The greater goal of all of this community-building activity is precisely the formation of a community in the sense of mutual belonging, of shared identification — with the mission, the purposes, of the Women’s Center, which is to say, with the mission, the purpose, of justice for all people, and an understanding of justice as a project that requires attention to gender and the elimination of injustices based on gender. And while we believe that one day this community ought to be co-terminous with the Christian community, which ought to be fully committed to the promotion of social righteousness and the exhibition of the reign of heaven to the world, and then with the inter-faith community, which ought to be fully committed to global justice and peace, we recognize that the building of a community that shares this belief about what justice entails — respect for and celebration of women’s divinely-created humanity and a divinely-created humanity’s gendered diversity — is an indispensable step in that direction.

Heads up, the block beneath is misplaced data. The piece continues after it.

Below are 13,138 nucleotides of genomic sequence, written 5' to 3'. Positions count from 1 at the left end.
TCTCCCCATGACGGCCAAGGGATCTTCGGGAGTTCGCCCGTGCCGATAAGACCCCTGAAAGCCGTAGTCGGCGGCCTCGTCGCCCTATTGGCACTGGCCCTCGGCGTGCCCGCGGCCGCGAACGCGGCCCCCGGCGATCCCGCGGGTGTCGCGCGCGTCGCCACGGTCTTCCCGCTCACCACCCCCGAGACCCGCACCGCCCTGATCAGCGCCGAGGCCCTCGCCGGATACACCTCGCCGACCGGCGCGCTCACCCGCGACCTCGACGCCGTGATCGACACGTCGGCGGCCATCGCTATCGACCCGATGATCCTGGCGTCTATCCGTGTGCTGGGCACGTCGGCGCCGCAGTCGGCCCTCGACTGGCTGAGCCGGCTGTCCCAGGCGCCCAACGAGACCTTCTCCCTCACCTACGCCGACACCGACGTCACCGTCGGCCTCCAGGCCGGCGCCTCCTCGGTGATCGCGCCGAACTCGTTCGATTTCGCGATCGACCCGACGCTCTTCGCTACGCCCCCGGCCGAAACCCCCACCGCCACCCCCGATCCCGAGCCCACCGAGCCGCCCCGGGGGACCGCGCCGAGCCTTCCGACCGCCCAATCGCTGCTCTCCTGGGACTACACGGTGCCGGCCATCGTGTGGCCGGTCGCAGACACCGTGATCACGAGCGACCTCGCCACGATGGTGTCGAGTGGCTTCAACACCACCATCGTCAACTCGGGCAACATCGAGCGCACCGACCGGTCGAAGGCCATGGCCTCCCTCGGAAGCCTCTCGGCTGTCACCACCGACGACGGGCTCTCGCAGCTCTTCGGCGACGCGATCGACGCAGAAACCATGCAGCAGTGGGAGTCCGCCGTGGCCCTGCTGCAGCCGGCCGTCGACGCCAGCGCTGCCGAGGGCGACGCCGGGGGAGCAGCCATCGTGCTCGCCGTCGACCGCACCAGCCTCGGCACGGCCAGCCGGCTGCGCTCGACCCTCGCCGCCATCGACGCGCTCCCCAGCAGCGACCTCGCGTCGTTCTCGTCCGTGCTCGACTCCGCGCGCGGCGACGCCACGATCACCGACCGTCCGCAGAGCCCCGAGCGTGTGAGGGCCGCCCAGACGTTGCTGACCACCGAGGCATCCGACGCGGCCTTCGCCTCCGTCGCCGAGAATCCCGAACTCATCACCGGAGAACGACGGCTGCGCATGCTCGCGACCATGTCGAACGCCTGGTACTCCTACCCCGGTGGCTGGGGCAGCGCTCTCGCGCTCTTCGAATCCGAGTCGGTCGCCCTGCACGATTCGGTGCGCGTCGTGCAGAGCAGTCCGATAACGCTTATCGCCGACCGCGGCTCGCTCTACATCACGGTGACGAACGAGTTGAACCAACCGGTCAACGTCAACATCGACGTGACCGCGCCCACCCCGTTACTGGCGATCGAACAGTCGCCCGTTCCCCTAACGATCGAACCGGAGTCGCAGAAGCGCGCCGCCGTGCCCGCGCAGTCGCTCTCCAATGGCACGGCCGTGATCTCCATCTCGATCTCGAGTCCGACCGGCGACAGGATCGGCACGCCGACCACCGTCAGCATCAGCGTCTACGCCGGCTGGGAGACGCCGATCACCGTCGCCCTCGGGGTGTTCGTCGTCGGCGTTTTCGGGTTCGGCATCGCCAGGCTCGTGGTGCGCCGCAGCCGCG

All of which helps to indicate why this mission is important. Community is that embodied form of life together that cultivates the goods of human life, and the recognition and appreciation of those goods, specifically in their location in one another and our relationships one to another. Community, then, is something more than expedient relations of exchange, or co-existence in space, such as might characterize anonymous transactional relations in our society. Community involves recognition of ourselves and one another as people, with individuated gifts and strengths, challenges and vulnerabilities, stories and aspirations. For us, community involves recognition of ourselves and one another as people whose lives are equally the work of a God who is always already community in the depths of the divine being, and who has created us to be, become, and display the image of that community in our own lives.